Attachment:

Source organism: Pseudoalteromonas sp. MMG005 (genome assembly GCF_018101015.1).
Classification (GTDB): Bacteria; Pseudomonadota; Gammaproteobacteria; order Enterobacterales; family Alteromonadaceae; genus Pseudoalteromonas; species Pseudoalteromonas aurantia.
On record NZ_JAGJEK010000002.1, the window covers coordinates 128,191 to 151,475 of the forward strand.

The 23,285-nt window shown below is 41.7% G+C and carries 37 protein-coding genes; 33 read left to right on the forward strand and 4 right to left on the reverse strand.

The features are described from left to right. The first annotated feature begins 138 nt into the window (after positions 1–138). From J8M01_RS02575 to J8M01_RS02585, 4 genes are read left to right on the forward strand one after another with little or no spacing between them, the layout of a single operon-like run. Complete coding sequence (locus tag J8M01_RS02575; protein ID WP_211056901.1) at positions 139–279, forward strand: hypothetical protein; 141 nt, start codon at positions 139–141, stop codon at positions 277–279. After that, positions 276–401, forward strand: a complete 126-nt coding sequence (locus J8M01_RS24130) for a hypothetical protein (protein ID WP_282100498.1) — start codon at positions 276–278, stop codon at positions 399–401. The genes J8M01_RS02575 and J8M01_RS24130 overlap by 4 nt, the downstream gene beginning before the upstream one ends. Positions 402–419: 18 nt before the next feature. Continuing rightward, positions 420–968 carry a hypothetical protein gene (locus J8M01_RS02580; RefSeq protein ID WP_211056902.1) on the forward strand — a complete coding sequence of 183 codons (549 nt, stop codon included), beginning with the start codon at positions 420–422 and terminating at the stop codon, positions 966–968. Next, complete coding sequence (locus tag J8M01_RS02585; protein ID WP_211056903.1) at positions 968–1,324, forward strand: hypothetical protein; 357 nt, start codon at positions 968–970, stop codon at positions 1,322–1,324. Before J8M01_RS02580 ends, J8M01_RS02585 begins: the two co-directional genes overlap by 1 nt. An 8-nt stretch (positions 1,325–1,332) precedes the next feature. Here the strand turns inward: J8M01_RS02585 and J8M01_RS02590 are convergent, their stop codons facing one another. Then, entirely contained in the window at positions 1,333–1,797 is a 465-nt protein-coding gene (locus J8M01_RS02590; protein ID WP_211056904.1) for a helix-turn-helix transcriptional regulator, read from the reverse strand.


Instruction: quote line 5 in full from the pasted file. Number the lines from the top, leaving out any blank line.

The features are described from left to right. The first annotated feature begins 138 nt into the window (after positions 1–138). From J8M01_RS02575 to J8M01_RS02585, 4 genes are read left to right on the forward strand one after another with little or no spacing between them, the layout of a single operon-like run. Complete coding sequence (locus tag J8M01_RS02575; protein ID WP_211056901.1) at positions 139–279, forward strand: hypothetical protein; 141 nt, start codon at positions 139–141, stop codon at positions 277–279. After that, positions 276–401, forward strand: a complete 126-nt coding sequence (locus J8M01_RS24130) for a hypothetical protein (protein ID WP_282100498.1) — start codon at positions 276–278, stop codon at positions 399–401. The genes J8M01_RS02575 and J8M01_RS24130 overlap by 4 nt, the downstream gene beginning before the upstream one ends. Positions 402–419: 18 nt before the next feature. Continuing rightward, positions 420–968 carry a hypothetical protein gene (locus J8M01_RS02580; RefSeq protein ID WP_211056902.1) on the forward strand — a complete coding sequence of 183 codons (549 nt, stop codon included), beginning with the start codon at positions 420–422 and terminating at the stop codon, positions 966–968. Next, complete coding sequence (locus tag J8M01_RS02585; protein ID WP_211056903.1) at positions 968–1,324, forward strand: hypothetical protein; 357 nt, start codon at positions 968–970, stop codon at positions 1,322–1,324. Before J8M01_RS02580 ends, J8M01_RS02585 begins: the two co-directional genes overlap by 1 nt. An 8-nt stretch (positions 1,325–1,332) precedes the next feature. Here the strand turns inward: J8M01_RS02585 and J8M01_RS02590 are convergent, their stop codons facing one another. Then, entirely contained in the window at positions 1,333–1,797 is a 465-nt protein-coding gene (locus J8M01_RS02590; protein ID WP_211056904.1) for a helix-turn-helix transcriptional regulator, read from the reverse strand.